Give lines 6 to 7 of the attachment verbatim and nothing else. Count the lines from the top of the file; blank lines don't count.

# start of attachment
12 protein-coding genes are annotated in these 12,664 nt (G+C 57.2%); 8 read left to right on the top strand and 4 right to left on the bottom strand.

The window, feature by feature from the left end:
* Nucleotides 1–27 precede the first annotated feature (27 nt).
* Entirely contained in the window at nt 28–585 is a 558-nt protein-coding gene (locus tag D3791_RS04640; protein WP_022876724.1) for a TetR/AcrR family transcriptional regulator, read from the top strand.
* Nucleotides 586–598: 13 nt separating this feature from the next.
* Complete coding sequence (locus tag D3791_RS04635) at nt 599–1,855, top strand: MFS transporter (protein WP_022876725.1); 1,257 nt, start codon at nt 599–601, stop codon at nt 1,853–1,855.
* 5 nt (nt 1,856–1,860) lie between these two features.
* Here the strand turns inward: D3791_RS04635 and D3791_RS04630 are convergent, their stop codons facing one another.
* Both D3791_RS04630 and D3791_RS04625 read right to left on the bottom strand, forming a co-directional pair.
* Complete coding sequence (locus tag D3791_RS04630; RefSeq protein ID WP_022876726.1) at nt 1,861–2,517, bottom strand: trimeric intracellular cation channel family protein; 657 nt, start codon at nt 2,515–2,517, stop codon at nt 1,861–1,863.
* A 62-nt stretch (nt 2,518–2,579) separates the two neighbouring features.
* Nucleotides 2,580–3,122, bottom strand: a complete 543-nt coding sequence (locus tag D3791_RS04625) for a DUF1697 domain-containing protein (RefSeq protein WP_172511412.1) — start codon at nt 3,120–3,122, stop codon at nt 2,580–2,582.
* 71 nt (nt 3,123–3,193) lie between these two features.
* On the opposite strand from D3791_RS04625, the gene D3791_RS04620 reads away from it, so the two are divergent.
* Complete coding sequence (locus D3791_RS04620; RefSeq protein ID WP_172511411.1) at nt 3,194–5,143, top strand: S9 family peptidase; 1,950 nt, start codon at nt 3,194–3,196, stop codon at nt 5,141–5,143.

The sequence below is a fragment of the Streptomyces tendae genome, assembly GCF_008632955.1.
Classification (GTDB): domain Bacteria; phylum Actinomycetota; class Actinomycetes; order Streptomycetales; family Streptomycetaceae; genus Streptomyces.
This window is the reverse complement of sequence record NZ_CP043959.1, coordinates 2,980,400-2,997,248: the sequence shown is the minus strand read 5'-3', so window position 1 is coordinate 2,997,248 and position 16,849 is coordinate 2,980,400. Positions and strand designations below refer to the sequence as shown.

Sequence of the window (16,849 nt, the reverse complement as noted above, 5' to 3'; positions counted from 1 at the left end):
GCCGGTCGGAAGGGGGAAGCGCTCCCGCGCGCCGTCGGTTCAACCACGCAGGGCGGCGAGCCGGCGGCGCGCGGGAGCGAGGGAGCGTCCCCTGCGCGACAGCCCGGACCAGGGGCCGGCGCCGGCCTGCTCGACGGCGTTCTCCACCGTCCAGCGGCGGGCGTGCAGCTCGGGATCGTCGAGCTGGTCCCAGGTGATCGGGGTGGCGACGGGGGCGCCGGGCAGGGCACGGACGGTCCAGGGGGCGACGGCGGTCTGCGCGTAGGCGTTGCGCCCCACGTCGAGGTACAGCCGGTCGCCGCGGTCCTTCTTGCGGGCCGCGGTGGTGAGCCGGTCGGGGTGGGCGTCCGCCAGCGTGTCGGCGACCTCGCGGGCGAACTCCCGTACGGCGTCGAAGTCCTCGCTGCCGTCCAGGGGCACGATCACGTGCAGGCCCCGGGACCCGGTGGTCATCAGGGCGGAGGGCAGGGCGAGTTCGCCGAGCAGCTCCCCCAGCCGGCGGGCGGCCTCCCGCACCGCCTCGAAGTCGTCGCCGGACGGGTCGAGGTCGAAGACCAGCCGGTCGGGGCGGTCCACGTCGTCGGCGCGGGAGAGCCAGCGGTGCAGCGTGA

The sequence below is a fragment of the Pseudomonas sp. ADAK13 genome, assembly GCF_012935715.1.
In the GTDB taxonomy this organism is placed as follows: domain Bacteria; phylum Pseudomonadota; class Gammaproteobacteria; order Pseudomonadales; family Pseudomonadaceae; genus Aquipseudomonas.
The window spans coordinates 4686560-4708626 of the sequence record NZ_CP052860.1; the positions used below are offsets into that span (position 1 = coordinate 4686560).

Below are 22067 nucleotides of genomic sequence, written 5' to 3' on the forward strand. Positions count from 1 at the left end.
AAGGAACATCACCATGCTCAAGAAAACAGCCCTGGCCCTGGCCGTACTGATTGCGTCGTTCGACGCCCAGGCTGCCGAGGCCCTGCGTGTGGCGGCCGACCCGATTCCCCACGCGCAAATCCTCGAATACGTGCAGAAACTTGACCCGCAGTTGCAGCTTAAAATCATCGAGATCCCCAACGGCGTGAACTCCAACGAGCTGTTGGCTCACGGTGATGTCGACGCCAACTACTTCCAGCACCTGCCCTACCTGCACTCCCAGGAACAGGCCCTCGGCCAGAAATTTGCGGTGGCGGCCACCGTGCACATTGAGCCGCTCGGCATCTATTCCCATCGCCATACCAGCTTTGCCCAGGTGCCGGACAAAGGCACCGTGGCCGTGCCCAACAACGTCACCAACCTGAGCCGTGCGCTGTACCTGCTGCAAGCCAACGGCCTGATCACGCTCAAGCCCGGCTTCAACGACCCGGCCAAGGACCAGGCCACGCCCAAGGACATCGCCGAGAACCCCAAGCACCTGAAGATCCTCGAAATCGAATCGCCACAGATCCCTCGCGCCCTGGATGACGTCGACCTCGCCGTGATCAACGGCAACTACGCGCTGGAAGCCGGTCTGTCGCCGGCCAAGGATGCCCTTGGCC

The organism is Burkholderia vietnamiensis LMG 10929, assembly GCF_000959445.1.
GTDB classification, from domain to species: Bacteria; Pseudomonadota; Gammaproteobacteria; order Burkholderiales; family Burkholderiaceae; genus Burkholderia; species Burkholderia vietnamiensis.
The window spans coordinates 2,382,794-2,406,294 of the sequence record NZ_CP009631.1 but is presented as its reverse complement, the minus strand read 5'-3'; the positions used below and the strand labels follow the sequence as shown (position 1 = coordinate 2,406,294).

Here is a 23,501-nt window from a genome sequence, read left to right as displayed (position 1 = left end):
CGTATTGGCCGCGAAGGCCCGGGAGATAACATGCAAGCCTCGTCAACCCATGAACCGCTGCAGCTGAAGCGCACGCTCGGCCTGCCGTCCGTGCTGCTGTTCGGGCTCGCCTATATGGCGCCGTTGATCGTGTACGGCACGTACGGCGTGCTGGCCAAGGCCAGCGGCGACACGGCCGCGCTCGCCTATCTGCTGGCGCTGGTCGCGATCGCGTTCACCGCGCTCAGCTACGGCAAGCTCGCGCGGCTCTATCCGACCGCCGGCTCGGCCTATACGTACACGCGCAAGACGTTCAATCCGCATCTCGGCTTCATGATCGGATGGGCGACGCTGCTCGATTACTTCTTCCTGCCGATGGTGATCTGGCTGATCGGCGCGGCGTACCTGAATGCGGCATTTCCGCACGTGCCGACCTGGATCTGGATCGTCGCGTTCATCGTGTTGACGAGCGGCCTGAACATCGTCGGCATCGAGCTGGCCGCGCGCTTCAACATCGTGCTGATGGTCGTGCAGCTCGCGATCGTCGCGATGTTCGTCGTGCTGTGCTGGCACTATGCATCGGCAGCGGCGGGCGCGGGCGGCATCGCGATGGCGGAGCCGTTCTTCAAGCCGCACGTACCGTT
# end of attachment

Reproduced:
* Complete coding sequence (locus tag D3791_RS04635) at nt 599–1,855, top strand: MFS transporter (protein WP_022876725.1); 1,257 nt, start codon at nt 599–601, stop codon at nt 1,853–1,855.
* 5 nt (nt 1,856–1,860) lie between these two features.